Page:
Social health outcomes included: divorce, children placed outside the home, need for municipal family support, sick leave, unemployment, and disability pension.
Finally, Dr. Erlangsen and her team observed data for service usage, such as hospitalization for a physical health condition, psychiatric hospitalization, contact with general practitioner, and psychological/psychiatric therapy during the five years after the suicide of their spouse.
Researchers reviewed the registry data twice after the suicide of the spouse – the first time data were obtained was five years after the individual’s loss of their spouse for the individual, and the second time by December 2014, unless they died, emigrated or treatment for a specific health outcome. The first follow-up data retrieval from the registries was meant to assess short-term health outcomes of the spouses bereaved by suicide. The second review of the registries was conducted to assess long-term health outcomes.
While the majority of spouses bereaved by suicide did not experience a negative health outcome over the first five years, there were some particular differences in health risk that are noteworthy. The most prevalent physical condition was cardiovascular disease among almost eight percent of spouses bereaved by suicide, followed by cancer with 3.4 percent and chronic lower respiratory disease 1.8 percent. Regarding mental health, 5.5 percent of spouses bereaved by suicide had at least one mental health condition over the first five years.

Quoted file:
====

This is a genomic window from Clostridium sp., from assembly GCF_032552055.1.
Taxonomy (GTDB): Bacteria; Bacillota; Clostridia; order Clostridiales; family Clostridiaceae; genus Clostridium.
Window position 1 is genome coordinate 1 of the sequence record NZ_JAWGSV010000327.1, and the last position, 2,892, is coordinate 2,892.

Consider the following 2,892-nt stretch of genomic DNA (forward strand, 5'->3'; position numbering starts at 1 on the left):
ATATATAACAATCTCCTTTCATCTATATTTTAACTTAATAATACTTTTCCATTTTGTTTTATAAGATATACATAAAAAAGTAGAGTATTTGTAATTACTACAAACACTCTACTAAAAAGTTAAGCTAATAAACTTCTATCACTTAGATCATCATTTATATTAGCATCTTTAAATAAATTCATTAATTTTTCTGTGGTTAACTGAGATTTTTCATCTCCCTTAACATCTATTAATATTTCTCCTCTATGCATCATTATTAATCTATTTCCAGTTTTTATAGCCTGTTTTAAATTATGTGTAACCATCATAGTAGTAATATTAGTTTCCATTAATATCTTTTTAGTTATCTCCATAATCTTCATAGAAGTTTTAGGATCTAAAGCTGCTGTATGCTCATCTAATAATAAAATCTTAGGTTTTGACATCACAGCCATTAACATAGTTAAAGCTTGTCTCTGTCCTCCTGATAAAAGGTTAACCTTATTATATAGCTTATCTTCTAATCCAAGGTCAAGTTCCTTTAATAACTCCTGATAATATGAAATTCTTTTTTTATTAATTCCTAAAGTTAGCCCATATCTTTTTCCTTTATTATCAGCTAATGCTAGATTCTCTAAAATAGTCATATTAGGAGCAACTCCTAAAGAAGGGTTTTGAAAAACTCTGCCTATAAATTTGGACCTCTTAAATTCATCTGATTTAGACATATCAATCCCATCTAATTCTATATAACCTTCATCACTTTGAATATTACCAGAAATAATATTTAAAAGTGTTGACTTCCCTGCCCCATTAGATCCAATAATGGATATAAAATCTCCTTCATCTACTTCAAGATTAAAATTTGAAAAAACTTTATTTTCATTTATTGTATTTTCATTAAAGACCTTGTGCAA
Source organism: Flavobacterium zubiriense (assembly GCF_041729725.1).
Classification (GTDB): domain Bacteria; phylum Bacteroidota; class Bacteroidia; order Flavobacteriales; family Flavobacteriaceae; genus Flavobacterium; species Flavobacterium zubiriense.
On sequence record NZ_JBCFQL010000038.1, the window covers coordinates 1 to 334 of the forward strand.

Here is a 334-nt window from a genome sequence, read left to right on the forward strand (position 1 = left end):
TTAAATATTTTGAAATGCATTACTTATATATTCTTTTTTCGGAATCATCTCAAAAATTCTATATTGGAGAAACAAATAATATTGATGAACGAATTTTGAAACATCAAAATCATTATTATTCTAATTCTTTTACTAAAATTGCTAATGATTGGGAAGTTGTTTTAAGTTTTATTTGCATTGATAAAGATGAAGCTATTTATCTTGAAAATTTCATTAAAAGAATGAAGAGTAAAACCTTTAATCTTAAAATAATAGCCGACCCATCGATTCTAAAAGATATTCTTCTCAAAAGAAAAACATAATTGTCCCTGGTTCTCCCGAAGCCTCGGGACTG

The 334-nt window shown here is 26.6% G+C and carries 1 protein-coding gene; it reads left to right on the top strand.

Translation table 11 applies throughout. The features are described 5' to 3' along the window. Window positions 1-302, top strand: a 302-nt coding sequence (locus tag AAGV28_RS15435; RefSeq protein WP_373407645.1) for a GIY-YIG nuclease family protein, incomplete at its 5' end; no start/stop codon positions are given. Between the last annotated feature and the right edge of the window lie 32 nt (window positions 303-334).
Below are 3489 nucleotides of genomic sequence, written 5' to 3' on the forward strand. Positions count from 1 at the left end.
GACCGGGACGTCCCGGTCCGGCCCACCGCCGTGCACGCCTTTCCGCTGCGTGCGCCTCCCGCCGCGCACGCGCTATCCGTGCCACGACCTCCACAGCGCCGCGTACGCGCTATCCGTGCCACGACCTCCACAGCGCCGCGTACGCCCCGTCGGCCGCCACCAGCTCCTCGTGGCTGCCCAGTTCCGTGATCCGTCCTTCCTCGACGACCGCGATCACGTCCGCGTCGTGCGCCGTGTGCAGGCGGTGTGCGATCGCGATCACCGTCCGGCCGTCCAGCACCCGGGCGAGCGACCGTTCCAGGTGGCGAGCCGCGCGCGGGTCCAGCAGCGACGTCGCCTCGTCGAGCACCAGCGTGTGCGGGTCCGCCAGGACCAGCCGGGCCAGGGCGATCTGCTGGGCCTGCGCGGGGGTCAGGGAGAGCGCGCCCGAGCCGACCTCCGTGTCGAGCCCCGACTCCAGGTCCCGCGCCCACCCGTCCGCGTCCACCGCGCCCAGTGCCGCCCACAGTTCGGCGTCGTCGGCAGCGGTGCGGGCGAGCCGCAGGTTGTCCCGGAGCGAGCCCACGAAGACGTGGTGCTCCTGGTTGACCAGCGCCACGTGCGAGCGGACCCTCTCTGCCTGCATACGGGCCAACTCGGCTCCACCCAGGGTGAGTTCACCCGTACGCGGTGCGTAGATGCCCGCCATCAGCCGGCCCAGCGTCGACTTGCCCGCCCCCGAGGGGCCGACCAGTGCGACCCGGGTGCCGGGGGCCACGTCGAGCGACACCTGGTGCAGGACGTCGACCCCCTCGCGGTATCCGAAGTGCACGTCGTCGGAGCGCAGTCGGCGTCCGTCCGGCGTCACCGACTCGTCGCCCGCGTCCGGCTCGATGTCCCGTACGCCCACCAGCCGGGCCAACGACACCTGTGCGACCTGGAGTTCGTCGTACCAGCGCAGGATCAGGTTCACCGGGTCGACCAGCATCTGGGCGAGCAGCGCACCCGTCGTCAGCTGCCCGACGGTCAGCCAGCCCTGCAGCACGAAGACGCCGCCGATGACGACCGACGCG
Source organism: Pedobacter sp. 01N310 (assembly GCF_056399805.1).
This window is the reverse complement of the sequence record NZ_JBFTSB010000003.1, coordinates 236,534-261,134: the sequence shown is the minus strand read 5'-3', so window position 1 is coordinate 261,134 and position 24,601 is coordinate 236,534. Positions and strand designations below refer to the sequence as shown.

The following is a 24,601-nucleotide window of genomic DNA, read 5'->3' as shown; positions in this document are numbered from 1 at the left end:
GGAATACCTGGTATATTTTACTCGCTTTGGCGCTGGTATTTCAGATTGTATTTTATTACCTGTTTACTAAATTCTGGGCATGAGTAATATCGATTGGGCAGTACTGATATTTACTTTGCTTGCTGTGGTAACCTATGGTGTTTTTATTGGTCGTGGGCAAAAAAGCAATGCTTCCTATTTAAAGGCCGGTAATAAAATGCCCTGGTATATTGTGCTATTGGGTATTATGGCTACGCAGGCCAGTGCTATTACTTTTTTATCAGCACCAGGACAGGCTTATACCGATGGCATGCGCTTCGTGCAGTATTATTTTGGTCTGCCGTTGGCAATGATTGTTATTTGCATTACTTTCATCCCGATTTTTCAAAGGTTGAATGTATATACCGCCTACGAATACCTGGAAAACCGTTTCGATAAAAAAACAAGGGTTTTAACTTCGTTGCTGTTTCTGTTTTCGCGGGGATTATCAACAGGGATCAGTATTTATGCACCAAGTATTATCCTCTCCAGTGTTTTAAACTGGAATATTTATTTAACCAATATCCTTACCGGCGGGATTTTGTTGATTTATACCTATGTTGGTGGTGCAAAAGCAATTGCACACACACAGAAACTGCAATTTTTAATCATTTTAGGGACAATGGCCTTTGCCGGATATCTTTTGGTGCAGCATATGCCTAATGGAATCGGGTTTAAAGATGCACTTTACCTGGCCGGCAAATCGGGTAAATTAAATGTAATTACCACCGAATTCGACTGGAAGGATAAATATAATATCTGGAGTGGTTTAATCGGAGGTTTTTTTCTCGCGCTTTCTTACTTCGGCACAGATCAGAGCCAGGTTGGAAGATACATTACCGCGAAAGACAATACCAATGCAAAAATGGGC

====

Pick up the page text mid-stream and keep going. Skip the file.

Keeping in mind that the rates of negative health outcomes were low, spouses bereaved by suicide were almost twice as likely as the general population to have a mental health disorder. In particular, rates were elevated for mood disorders, Post-Traumatic Stress Disorder, anxiety disorders, alcohol use disorder, drug use disorder, self-harm, and the prescription of antidepressants. This was found at both the five-year follow-up and the long-term follow-up. With regard to suicide, the five-year follow-up rates were 1.27 percent for spouses bereaved by suicide and 0.49 percent for general population.